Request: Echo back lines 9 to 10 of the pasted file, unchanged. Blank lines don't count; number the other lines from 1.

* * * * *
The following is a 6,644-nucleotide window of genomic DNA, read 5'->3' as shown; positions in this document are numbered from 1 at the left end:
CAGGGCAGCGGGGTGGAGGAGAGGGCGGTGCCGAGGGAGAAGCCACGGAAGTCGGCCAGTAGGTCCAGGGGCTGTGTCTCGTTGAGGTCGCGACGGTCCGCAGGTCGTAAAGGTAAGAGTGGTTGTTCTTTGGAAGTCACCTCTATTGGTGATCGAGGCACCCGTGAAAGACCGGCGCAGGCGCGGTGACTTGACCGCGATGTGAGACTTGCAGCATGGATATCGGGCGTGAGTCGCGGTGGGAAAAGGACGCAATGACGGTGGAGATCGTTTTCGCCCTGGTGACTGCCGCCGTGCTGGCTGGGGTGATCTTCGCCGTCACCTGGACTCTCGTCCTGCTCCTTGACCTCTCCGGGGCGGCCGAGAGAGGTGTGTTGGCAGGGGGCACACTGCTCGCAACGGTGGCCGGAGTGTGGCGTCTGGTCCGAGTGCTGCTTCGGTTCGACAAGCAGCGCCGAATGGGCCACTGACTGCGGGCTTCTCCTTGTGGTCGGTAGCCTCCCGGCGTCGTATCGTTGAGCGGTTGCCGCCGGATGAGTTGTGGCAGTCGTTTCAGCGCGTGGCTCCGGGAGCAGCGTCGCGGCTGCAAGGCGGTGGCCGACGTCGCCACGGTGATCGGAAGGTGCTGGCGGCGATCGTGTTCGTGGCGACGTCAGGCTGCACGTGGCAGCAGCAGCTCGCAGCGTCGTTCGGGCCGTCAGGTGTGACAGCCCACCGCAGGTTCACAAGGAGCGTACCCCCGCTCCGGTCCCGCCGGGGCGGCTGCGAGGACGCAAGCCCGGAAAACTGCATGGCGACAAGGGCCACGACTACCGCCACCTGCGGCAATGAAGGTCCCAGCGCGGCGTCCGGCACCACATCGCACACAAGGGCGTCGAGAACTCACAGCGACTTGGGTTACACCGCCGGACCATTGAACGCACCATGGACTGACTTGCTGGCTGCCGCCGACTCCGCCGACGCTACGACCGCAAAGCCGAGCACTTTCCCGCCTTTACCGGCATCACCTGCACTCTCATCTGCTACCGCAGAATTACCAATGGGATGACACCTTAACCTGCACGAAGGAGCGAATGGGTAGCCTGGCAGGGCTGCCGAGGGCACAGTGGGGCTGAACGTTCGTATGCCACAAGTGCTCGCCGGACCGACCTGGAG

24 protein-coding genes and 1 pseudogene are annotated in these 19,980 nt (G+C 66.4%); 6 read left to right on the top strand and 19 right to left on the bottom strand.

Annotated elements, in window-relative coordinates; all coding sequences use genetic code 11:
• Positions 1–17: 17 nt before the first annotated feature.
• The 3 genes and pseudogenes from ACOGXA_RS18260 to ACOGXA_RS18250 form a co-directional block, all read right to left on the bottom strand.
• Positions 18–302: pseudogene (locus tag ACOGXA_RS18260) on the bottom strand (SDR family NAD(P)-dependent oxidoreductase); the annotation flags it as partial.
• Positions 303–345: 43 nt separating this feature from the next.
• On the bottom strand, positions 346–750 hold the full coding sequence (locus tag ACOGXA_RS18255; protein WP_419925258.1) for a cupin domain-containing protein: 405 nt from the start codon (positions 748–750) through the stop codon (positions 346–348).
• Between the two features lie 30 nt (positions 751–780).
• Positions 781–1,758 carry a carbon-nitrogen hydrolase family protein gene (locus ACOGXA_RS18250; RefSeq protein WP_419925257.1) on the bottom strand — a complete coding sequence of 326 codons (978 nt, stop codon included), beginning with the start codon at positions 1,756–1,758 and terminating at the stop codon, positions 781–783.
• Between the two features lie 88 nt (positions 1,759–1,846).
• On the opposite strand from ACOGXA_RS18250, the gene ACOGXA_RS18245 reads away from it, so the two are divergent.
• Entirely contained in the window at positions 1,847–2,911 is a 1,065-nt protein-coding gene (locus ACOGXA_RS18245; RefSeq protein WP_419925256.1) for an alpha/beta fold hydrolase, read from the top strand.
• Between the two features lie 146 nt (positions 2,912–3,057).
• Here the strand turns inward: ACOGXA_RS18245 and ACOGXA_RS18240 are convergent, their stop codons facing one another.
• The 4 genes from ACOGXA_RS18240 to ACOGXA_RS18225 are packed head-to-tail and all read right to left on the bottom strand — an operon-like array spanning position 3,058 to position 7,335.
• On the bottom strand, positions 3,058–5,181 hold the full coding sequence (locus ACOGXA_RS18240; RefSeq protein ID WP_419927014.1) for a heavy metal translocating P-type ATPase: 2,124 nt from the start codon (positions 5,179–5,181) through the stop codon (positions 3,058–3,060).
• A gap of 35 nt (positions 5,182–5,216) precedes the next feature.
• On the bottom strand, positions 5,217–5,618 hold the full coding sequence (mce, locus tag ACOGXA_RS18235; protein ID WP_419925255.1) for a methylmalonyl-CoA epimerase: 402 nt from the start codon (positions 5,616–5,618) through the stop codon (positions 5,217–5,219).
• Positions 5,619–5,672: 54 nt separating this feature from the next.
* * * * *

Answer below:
• On the bottom strand, positions 346–750 hold the full coding sequence (locus tag ACOGXA_RS18255; protein WP_419925258.1) for a cupin domain-containing protein: 405 nt from the start codon (positions 748–750) through the stop codon (positions 346–348).
• Between the two features lie 30 nt (positions 751–780).